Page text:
Citizens, government agencies continue hurricane recovery work
AUSTIN — Help-is-on-the-way announcements from the governor’s office came last week as residents of hard-hit counties of the state labored to pull themselves out the watery mire and windblown nightmare of Hurricane Harvey.
On Sept. 14, Gov. Greg Abbott spotlighted Texas Department of Transportation contractors’ efforts to remove debris along state roadways in the Coastal Bend, the area that took a full frontal assault from the deadly storm that plowed ashore and battered Texas in late August and early September.
“The cleanup in the aftermath of Hurricane Harvey is a job that will take months for Texans to complete,” Abbott said, “but our state agencies have been poised and ready to begin the work of clearing our roads and public spaces of the oftentimes dangerous debris left by this storm.”
TxDOT, with its initial focus on Aransas, Nueces, Refugio and San Patricio counties, worked to ensure roads and bridges were safe for travel. In addition to debris removal, the work included damage assessments, reopening roads, replacing and reactivating traffic signals, reinstalling stop, yield and one-way signs and resuming ferry service in Port Aransas.
The U.S. Environmental Protection Agency and the Texas Commission on Environmental Quality continue to coordinate recovery efforts. As of Sept. 14, the TCEQ reported that of 2,238 drinking water systems affected by Harvey, some 2,014 systems are fully operational, 77 have boil-water notices and 19 were shut down. Also, the TCEQ said its personnel had made contact with 1,219 wastewater treatment plants in the 58 counties within the governor’s disaster declaration, and 31 of those were inoperable.
Special day is proclaimed
Gov. Abbott proclaimed Sept. 12 as “Hand-In-Hand Day” and encouraged Texans to keep “the true nature of Texans on full display” by continuing to help hurricane victims. He noted that Texans had responded generously. “But there is even more we can do,” he added. “Now that the rescues are over, the response must continue. Thousands of Texans still need our help. … At this time, I encourage my fellow Texans to consider the many ways they can extend their hand of support to those impacted by Hurricane Harvey and show their generosity to those affected by Hurricane Irma.” Irma ravaged the Caribbean islands before striking Florida with catastrophic force as Texas and Louisiana reeled from Hurricane Harvey.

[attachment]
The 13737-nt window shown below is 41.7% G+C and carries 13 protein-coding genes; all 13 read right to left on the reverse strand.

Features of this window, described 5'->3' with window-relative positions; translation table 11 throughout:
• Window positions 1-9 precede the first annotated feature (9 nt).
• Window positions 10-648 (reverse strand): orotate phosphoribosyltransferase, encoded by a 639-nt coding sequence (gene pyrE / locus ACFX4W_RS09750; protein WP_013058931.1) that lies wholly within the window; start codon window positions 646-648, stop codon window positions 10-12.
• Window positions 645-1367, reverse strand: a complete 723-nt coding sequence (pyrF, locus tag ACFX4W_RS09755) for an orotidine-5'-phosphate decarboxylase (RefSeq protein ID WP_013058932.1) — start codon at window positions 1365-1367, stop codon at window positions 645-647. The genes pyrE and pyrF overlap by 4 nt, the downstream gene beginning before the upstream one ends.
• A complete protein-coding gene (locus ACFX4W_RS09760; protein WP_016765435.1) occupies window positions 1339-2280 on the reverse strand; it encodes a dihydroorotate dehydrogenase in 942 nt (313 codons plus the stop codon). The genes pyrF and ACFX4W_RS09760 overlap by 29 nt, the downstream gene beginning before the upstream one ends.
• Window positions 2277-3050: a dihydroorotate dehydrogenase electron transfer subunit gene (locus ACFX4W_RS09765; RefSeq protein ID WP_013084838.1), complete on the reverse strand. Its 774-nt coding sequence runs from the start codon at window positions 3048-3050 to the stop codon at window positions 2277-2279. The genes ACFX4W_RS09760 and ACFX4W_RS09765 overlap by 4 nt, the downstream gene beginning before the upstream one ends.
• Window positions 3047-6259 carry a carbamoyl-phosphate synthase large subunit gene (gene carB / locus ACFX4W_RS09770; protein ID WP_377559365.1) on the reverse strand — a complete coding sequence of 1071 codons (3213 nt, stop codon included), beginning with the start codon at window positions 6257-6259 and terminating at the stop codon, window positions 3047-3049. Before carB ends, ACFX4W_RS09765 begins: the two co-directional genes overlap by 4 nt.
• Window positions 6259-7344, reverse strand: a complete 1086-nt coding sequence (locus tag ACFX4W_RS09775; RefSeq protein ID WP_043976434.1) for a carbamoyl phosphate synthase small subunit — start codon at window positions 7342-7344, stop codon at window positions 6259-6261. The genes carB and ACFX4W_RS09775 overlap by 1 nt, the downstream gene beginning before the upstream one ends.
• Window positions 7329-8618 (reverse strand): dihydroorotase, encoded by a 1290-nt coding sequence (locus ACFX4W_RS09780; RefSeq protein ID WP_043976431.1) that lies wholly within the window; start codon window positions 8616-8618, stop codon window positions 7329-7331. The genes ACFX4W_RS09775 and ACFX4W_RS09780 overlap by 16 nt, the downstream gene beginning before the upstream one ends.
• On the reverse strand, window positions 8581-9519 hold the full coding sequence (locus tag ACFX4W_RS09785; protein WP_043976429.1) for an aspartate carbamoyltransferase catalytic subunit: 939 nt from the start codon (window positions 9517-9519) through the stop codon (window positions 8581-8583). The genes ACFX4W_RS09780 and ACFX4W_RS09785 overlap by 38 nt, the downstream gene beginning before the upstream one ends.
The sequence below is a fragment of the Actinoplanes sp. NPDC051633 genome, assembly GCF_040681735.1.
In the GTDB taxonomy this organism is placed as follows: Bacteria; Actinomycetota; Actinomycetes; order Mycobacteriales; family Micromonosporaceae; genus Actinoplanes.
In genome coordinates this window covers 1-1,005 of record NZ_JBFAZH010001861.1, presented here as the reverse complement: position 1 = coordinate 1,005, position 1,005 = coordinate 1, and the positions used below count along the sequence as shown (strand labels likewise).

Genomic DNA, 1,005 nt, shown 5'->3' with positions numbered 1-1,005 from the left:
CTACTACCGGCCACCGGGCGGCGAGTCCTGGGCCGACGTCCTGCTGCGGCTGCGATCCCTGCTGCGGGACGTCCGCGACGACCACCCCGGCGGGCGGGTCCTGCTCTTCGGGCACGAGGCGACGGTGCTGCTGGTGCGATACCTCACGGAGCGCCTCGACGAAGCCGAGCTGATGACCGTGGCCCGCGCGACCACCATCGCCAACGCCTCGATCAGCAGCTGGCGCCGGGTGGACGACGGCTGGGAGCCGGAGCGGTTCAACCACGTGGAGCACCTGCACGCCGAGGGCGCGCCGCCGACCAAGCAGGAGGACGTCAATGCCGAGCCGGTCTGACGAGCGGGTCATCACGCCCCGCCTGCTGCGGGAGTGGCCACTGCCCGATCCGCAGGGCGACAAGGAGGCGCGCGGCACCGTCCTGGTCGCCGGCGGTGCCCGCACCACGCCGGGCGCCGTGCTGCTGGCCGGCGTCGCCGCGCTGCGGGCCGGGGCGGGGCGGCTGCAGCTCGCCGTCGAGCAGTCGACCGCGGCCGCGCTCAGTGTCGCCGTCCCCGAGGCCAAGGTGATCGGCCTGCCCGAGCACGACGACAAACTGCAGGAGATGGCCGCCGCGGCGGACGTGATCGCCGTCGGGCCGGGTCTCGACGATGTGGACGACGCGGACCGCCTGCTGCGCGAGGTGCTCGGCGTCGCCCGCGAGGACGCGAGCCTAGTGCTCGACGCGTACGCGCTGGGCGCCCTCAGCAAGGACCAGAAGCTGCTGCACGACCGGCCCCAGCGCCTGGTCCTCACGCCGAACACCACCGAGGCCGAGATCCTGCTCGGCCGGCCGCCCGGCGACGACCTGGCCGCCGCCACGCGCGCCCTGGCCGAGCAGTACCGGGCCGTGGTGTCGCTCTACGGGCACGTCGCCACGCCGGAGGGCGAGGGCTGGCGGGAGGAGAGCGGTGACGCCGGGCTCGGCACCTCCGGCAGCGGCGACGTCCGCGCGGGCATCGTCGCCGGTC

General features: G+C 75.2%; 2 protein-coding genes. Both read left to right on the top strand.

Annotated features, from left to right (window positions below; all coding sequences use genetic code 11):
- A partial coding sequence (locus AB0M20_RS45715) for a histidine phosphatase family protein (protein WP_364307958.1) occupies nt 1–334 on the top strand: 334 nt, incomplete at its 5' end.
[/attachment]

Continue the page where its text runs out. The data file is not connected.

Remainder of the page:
Executive order is issued
Many Texans found themselves unable to work and earn their usual paychecks because of Hurricane Harvey.
Gov. Abbott responded on Sept. 13 by issuing an executive order suspending the seven-day waiting period requirement imposed under the state’s labor law and immediately authorizing benefits to residents who became unemployed as a direct result of the natural disaster.
AG alleges price gouging
Texas Attorney General Ken Paxton on Sept. 12 filed lawsuits against two gas stations and a motel, alleging unlawful price gouging while consumers were in need of fuel, shelter and other essentials as a result of Hurricane Harvey.
“It’s unconscionable that any business would take advantage of Texans at their most vulnerable: those who are displaced from their homes, have limited resources and are in desperate need of fuel, shelter and the basic necessities of life,” Paxton said.
“Texas has tough price-gouging laws, and my office will continue to aggressively investigate and prosecute cases arising from Hurricane Harvey.”
Texans in affected counties who believe they’ve been scammed or price-gouged may call the Consumer Protection Hotline, (800) 621-0508, or send a message to email@example.com.
Straus issues list of charges
Texas House Speaker Joe Straus on Sept. 14 directed the House committees on Appropriations, Public Education and Natural Resources to begin studying issues related to Hurricane Harvey and state preparations for future natural disasters.
Findings from the committees’ studies will figure into deliberations in the next regular legislative session, which will begin in January 2019.
“The importance of getting these issues right when we meet again demands that we start working on them now,” Straus wrote in a letter to the committees. “I also hope you’ll point us in a direction that will lead to new and innovative solutions, even as we confront familiar challenges.”
AG cheers election ruling
Attorney General Paxton released a statement on Sept. 12 after the U.S. Supreme Court blocked two lower-court rulings that recently invalidated parts of Texas’ House and congressional maps.
The high court rulings should enable Texas to continue to use maps that the state used in the last three election cycles, Paxton said.